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Katrina and the Legal Profession

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Robert Ambrogi, Editor of IMS ExpertServices' BullsEye Newsletter


12 October 2005. In the path of Hurricane Katrina, law offices were lost, courthouses were closed and dockets were suspended. The impact on the legal system is beyond measure.

Lawyers throughout the country were left with questions about the status of cases and the whereabouts of peers. To help you in finding the answers, we offer this guide to essential information sources on the Web.

Federal Courts

Congress passed emergency legislation allowing the federal district and bankruptcy courts in New Orleans to relocate their operations to Baton Rouge, Lafayette and Houma. Filing deadlines in the district court were suspended.


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The 5th U.S. Circuit Court of Appeals, which handles appellate cases from Louisiana, Texas and Mississippi, relocated to Houston for three months, and then will move to Baton Rouge. It extended to Oct. 3 all filing deadlines from Aug. 24 to Sept. 30.

More information on specific federal courts can be found at:

State Courts

As of September 16th, the Louisiana Supreme Court and the state's Fourth and Fifth Circuit Courts of Appeal remain closed. Local courts in New Orleans are closed until at least Oct. 1. The governor ordered the suspension of all legal deadlines until at least Sept. 25.

In Mississippi, the Supreme Court ordered all filing deadlines between Aug. 29 and Oct. 31 extended by 90 days.

In Texas, the state Supreme Court issued an order authorizing displaced lawyers to practice law there without fear of engaging in unauthorized practice. The order can be found at: www.supreme.courts.state.tx.us/advisories/katrina_advisory.htm.

Additional information on state courts can be found at:

Associations National

National bar associations are coordinating relief efforts within the legal community. Key sites include:

Associations State

The Web site of the Louisiana State Bar Association, www.lsba.org, quickly became a leading portal for information on Katrina's impact on lawyers, law firms and clients. It includes messages boards, court orders, disaster training manuals and comprehensive links to legal, government and private resources.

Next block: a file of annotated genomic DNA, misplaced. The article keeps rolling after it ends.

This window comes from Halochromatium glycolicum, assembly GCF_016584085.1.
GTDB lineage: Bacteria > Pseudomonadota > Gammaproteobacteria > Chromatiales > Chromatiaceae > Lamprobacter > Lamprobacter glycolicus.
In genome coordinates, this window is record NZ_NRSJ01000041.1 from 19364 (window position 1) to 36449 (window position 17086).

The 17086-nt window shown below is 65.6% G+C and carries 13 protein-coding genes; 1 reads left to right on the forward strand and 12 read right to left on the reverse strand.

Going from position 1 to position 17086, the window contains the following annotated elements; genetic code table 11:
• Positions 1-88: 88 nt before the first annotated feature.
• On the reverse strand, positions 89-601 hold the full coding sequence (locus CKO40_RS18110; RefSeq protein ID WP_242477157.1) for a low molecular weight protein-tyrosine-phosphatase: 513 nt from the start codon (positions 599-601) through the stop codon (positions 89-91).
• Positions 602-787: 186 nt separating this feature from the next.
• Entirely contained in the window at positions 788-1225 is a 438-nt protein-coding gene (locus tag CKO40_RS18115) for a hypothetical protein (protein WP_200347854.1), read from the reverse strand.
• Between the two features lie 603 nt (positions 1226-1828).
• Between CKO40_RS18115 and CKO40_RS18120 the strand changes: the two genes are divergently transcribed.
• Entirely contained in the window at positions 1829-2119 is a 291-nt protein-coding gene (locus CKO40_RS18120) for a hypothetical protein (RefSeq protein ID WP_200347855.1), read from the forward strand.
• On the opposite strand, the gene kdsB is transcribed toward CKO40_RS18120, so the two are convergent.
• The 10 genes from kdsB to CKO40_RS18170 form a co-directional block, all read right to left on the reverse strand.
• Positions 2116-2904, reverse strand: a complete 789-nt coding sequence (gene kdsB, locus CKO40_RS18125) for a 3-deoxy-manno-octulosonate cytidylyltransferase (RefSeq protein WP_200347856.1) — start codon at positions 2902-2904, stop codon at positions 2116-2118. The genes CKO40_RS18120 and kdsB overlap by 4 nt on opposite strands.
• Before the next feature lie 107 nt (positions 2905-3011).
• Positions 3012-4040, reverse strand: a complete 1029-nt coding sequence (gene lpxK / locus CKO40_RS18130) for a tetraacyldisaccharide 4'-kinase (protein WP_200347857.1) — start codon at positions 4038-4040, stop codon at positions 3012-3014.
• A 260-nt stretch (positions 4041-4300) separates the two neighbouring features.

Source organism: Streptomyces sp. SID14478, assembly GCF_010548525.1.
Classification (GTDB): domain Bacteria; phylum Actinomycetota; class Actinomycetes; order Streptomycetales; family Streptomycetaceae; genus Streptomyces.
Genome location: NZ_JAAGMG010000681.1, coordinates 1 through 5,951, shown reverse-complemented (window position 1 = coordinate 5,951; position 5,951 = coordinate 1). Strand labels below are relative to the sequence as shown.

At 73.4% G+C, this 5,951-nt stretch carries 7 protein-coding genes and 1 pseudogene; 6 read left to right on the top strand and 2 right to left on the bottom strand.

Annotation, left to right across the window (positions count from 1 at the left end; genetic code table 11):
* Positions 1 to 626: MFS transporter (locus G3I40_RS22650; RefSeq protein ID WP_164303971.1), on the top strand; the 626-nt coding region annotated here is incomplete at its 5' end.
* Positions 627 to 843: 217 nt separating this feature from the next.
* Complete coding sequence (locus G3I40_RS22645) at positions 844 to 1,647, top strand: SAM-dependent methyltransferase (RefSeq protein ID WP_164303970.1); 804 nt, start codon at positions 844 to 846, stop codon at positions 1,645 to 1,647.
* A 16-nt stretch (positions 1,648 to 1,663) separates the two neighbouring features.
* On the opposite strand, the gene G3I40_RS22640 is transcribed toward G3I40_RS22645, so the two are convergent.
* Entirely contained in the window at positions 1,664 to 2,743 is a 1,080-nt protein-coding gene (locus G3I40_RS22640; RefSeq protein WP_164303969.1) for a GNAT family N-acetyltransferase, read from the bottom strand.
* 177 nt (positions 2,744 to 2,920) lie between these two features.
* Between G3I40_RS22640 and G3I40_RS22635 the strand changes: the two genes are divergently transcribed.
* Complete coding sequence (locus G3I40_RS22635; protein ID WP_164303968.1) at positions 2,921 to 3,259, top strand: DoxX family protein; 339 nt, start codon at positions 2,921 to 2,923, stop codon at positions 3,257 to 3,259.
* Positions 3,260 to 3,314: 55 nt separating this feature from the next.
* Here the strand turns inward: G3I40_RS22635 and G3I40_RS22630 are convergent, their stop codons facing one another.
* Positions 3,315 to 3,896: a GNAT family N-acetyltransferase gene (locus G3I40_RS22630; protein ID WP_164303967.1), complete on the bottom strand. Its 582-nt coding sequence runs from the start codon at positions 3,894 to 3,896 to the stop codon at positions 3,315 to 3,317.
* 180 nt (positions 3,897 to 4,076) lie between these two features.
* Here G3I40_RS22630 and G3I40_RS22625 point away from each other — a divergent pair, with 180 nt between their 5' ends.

State bars throughout the country devoted sections of their sites to Katrina information and relief. For first-hand information from affected states, useful state bar sites include:

Associations Local

Local bars across the country reacted to Katrina through their Web sites. Among those with useful information and resources are:


Several sites provide information and resources related to law office technology, practice management and disaster/data recovery:

Blogs and Message Boards

Several sites serve as virtual bulletin boards for posting announcements, requests for assistance and offers of help. They include:

Disaster Training

The Louisiana State Bar Association compiled training materials to help lawyers provide legal assistance to victims of Hurricane Katrina. These are:

Law Schools

Law schools throughout the country responded with offers of help for students and faculty displaced by Katrina. Key sites for information on law schools affected by Katrina are:


The insurance industry has created the Hurricane Insurance Information Center, www.disasterinformation.org, to provide information for consumers affected by Hurricane Katrina.

2005 IMS ExpertServices all rights reserved.


Robert J. Ambrogi is a lawyer and media consultant in Rockport, Mass. He writes the blog LawSites, www.legaline.com/lawsites.html.


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Created: 12 October 2005
Revised: 18 October 2007 (no text revisions)
URL: https://www.virtualchase.com/articles/archive/katrina_legal_profession.html

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